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Third time's a dud

Movies | Once upon a time Shrek's fairy tale genre was fresh

Issue: "Ideal Idol," June 2, 2007

Shrek the Third (rated PG for some crude humor, suggestive content, and swashbuckling action) has all the elements of the first two installments in the animated trilogy. Grumpy ogre? Check. Annoying-but-loveable talking donkey? Check. Histrionic Gingerbread Man? Check. But for all this, the latest Shrek doesn't quite work.

Here's the hook for the hijinks and sight gags: A dying Frog King (John Cleese) anoints Shrek and daughter Fiona (Cameron Diaz) as next in line for the throne. Ogre Shrek is useless at playing royalty and would rather go home to his swamp. He learns that some kid called Arthur could become king instead, so he sets off with Donkey and Puss In Boots to find him.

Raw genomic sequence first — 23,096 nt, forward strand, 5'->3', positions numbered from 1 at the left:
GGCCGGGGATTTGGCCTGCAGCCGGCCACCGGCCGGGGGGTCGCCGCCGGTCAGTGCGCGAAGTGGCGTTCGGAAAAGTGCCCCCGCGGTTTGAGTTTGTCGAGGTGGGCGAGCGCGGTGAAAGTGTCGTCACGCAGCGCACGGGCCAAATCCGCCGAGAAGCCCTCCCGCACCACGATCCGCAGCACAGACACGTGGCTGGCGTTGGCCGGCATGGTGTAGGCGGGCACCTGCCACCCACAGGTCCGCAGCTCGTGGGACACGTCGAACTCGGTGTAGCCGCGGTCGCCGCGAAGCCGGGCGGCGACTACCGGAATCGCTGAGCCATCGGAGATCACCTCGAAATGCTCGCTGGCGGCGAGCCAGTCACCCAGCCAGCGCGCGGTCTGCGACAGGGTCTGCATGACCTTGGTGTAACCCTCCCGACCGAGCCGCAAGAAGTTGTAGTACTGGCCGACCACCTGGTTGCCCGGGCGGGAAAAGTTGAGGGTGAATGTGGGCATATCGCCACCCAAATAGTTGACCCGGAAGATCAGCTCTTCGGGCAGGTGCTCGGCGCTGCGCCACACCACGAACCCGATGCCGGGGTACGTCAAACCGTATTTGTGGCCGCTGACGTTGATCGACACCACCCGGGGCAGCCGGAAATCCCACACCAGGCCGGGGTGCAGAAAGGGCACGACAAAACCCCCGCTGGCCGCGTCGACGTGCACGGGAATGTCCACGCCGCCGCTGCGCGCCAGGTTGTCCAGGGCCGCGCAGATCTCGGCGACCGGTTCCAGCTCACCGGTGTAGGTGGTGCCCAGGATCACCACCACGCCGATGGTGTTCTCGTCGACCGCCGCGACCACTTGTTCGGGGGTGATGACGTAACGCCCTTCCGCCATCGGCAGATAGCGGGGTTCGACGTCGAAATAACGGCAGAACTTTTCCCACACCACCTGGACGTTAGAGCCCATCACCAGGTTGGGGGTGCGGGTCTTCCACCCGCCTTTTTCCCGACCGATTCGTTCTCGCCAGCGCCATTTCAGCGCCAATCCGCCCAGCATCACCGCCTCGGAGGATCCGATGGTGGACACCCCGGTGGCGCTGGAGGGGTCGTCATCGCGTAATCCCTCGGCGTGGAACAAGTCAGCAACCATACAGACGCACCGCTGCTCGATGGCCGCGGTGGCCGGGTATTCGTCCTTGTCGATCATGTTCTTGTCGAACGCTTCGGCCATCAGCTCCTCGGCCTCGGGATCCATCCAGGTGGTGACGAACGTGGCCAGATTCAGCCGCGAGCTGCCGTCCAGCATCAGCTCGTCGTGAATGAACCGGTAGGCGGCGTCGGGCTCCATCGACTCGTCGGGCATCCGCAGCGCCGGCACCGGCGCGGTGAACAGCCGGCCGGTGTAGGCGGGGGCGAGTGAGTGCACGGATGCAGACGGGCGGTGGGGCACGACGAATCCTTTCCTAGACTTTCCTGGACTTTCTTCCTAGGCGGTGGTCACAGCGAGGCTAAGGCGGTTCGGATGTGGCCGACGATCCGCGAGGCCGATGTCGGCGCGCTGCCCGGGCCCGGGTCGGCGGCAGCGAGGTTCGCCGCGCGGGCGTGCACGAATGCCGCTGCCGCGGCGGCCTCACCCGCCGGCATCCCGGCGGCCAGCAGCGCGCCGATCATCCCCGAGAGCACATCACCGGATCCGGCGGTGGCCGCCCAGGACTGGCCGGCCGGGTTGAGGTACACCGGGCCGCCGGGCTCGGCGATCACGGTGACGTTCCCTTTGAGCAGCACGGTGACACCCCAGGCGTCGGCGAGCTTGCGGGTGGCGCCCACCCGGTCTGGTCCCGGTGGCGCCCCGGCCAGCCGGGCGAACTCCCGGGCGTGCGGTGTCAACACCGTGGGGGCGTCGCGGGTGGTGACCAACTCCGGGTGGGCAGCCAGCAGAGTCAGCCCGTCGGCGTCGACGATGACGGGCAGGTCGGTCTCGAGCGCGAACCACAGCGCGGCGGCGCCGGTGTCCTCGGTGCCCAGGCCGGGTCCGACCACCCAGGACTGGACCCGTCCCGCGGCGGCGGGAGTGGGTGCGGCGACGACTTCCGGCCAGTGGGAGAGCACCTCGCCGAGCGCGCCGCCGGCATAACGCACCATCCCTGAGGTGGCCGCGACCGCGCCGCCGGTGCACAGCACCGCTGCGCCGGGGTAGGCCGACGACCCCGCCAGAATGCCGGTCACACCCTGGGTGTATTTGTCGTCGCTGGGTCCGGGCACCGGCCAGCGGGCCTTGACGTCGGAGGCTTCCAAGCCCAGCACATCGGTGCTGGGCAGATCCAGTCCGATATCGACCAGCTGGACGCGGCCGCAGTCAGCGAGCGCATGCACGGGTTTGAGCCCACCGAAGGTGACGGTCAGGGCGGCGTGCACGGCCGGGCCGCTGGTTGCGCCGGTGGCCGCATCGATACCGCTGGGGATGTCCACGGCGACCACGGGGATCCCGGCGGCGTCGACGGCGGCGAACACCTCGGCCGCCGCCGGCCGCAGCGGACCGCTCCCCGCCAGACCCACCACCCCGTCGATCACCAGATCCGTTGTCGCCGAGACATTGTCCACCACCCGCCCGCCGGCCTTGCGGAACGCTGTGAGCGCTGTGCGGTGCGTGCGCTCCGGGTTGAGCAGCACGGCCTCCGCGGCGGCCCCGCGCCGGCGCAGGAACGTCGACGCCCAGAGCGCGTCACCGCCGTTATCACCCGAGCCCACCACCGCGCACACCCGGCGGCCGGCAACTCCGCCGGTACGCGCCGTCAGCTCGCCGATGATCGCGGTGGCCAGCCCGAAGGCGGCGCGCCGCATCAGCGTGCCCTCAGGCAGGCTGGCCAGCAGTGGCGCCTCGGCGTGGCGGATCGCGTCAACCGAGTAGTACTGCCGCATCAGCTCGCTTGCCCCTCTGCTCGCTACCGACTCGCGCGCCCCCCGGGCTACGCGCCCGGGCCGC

In the meantime, elegantly coiffed Prince Charming (Rupert Everett) has been reduced to playing in dinner theater until he conscripts an army of down-and-out fairy tale villains (wicked witches, Hook, and so on) to take Far Far Away by force. Princess Fiona and her fairy princess friends must repel the invasion.

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Of course, this is the fairy tale genre disemboweled, so the princesses are sassy martial-arts-fighting dames with New York attitude voiced by Saturday Night Live comedians Cheri Oteri, Amy Poehler, and Maya Rudolph. Snow White is tattooed, Sleeping Beauty is narcoleptic, Rapunzel's hair might be fake. The magician Merlin (Monty Python's Eric Idle) is neurotic and under therapy. In other words, the gags are strained.

The first two movies were funny because the idea of colliding fairy tale innocence with our postmodern cynicism was fresh. Now that we've gotten used to it, it's getting old. Shrek 2 had a touching moral about self-sacrifice; the third has a tired variation of believing in yourself. The music is fun and reaches almost rock-opera proportions (watch for the stolen lines from Queen's Bohemian Rhapsody), and the film's good for a few laughs. But in the end, it's forgettable ever after.

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